Author + information
- Latheef Kasala,
- Rajasekhar Durgaprasad,
- Vanajakshamma Velam,
- Sarma PVGK,
- Aparna R. Bitla,
- Abhijit Chaudhury and
- Vasudeva Chetty Pakala
Elevated homocysteine (Hcys) levels (also called hyperhomocysteinemia) has an increased risk for atherosclerosis, which could eventually results in myocardial infarction. The common methylenetetrahydrofolate reductase (MTHFR) C677T single nucleotide polymorphism (SNP) has been associated with raised serum levels of homocysteine, an established risk factor for coronary artery disease (CAD). The association of MTHFR gene and the level of Hcys in the pathogenesis of CAD have been extensively studied in various ethnic groups but limited data is available from South-Indian subset. The present study therefore investigated the association of MTHFR polymorphisms and Hcys levels in young CAD patients of South-Indian subset.
A total of 100 subjects (aged <50 years) were recruited which included 50 CAD patients diagnosed on coronary angiography and 50 controls. This study was approved by the institutional ethics committee of our institute and a written informed consent was obtained from all the study participants. Serum Hcys levels were estimated by ELISA method in both patient and control groups. SNP analysis of exon-4 of MTHFR gene involved: 1) genomic DNA isolation from whole blood with QIAamp DNA Mini spin-column (Qiagen India Pvt Ltd., India) DNA extraction kit, 2) PCR amplification of exon-4 of MTHFR gene, 3) Sanger's sequencing of PCR products/amplicons, 4) Comparison of patient DNA sequences against to control/wild type sequence by using Clustal-X (v1.83) tool for multiple sequence alignment, and 5) translation of DNA sequence into amino acid sequence with ExPASy online tool (http://web.expasy.org/translate/) to find out the functional changes at protein level.
Mean age of the study and control groups was 40.1±8.7 years (range 20-48 years) and 31.6±7.2 years (range 24-50 years). Mean serum Hcys levels were 19.3±9.2 μmol/L and 16.8±1.2 μmol/L in study and control cohorts respectively (P=0.006). Hyperhomocysteinemia (Hcys>15 μmol/L) was observed in 62% (n=31) of patients. MTHFR 677 C > T polymorphism was observed in 10% (n=5, p=0.056; all of whom were identified with Hyperhomocysteinemia) of the study population whose mean Hcys levels were 35.8±4.6 μmol/L, whereas normal genotypic patients had mean Hcys levels of 17.5±7.7 μmol/L (p<0.0001). ExPASy results showed that a single amino acid change at position 222 replacing alanine (Ala) with valine (Val) in MTHFR 677 C > T genotypic samples. This change in single amino acid residue produces a thermolabile enzyme which has reduced activity at higher temperatures and is incapable of reduction of 5,10-methylenetetrahydrofolate to 5-MTHF resulting in the elevated levels of Hcys (Hyperhomocysteinemia).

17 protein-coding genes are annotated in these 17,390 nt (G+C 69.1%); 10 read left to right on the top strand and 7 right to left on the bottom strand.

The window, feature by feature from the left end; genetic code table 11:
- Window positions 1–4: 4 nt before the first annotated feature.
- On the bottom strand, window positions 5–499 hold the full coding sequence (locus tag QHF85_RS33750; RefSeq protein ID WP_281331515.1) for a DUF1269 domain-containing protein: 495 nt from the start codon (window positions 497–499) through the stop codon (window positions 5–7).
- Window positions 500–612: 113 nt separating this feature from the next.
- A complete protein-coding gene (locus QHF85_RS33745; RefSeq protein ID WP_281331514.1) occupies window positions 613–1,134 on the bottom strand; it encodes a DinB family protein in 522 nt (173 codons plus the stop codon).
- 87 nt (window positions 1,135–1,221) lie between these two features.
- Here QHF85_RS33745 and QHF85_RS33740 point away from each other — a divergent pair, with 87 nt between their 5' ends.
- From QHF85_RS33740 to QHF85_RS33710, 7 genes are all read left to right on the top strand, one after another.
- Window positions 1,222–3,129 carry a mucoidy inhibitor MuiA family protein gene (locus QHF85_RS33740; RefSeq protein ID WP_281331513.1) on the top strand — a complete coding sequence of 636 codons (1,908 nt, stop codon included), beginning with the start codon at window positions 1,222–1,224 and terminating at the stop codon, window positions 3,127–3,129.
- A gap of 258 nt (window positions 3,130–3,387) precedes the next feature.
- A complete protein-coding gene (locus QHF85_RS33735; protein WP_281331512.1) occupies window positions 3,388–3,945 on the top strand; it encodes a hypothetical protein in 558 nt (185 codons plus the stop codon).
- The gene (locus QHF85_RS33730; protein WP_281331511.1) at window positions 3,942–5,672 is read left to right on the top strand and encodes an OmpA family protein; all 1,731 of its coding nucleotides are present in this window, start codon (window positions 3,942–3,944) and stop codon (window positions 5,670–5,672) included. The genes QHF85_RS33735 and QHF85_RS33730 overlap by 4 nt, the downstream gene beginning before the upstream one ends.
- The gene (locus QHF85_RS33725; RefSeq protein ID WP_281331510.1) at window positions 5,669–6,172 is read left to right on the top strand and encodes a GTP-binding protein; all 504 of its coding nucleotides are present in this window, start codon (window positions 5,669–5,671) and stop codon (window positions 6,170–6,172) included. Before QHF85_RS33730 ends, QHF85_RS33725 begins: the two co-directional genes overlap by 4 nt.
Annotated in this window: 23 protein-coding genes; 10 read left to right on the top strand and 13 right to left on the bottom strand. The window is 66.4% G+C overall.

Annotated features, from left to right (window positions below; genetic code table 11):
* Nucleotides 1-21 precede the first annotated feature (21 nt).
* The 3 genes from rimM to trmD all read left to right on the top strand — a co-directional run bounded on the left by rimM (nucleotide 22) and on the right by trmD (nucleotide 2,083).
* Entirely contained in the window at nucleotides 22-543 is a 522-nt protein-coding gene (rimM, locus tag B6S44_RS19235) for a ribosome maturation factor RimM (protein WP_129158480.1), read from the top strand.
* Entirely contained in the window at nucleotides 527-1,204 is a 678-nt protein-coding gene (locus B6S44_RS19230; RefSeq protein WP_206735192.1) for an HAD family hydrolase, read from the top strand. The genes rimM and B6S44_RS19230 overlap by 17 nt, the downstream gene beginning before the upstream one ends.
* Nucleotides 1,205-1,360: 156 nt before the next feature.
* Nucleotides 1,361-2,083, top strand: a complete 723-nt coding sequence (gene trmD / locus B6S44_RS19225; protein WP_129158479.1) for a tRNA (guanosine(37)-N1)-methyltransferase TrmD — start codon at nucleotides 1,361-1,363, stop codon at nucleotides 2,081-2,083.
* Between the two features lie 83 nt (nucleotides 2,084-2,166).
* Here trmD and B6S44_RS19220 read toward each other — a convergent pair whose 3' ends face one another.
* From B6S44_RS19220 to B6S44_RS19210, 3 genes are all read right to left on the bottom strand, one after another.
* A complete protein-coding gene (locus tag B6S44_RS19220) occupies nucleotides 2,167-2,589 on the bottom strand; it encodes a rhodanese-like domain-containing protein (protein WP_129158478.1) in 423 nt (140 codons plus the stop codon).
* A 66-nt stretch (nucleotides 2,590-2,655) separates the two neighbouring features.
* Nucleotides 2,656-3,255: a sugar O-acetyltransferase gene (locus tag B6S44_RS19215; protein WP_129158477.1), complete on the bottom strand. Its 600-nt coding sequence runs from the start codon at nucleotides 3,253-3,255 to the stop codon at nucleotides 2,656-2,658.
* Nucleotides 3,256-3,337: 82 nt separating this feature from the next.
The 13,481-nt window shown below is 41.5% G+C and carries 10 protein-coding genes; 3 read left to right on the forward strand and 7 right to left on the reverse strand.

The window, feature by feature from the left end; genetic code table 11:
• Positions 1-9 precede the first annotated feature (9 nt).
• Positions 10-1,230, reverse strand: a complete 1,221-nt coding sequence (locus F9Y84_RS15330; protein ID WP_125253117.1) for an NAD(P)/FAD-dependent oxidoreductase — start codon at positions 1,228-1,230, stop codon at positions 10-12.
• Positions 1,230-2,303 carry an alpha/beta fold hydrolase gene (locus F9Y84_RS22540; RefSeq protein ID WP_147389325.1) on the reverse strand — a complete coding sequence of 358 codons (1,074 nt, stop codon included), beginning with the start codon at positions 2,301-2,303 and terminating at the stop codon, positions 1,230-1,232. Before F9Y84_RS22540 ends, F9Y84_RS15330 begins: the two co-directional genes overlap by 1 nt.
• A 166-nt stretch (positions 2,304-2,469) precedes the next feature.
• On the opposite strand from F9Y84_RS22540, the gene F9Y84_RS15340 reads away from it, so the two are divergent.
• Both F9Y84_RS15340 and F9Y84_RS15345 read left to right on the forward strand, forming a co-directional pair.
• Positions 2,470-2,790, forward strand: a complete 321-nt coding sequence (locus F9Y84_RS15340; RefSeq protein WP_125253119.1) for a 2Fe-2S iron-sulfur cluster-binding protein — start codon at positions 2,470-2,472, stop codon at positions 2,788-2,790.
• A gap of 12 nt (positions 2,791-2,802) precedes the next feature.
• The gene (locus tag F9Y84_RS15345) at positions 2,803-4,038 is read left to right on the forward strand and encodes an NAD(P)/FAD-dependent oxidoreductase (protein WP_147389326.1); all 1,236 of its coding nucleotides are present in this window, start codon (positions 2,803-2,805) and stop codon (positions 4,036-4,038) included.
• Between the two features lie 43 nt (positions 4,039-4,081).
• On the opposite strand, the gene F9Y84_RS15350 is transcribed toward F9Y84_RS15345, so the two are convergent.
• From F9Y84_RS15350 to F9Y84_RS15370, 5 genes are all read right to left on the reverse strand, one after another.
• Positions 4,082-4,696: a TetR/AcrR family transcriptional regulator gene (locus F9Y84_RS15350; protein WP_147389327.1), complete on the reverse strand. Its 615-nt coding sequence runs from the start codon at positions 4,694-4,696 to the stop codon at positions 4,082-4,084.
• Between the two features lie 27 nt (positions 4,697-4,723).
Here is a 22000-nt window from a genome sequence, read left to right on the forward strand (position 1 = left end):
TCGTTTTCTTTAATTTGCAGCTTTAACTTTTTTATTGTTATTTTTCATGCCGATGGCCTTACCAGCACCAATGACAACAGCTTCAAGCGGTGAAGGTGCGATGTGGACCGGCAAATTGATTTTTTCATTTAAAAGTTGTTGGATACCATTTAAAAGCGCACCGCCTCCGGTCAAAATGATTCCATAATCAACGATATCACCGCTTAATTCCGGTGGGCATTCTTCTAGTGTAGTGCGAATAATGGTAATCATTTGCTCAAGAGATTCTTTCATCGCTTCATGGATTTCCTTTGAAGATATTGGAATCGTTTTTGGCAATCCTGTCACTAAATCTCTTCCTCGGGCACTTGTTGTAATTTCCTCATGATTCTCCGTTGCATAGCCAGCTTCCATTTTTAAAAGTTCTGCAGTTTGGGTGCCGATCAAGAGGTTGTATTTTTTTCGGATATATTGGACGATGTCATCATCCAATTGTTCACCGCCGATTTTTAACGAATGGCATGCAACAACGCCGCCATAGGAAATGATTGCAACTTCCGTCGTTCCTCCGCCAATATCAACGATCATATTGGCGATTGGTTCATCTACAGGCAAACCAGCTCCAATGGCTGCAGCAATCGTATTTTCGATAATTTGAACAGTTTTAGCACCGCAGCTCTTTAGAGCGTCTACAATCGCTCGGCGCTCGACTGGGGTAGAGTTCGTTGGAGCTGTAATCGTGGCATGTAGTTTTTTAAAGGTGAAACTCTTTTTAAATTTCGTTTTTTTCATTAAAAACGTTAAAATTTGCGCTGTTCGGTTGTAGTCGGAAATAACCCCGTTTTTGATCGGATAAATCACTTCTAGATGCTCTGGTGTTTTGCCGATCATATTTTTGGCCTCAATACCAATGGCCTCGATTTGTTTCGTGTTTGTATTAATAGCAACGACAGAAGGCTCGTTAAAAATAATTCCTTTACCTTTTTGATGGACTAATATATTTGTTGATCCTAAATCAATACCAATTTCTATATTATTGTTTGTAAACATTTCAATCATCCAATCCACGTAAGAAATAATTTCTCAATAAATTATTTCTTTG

There was a significantly higher mean homocysteine levels between MTHFR 677 C>T genotypic and normal genotypic Hyperhomocysteinemia patients. No novel mutations of MTHFR in this ethnic subset, but found C677T polymorphism in 10% of the study population. Hence, MTHFR 677 C >T polymorphism can be a possible genetic risk factor for premature coronary artery disease in South-Indian ethnic population.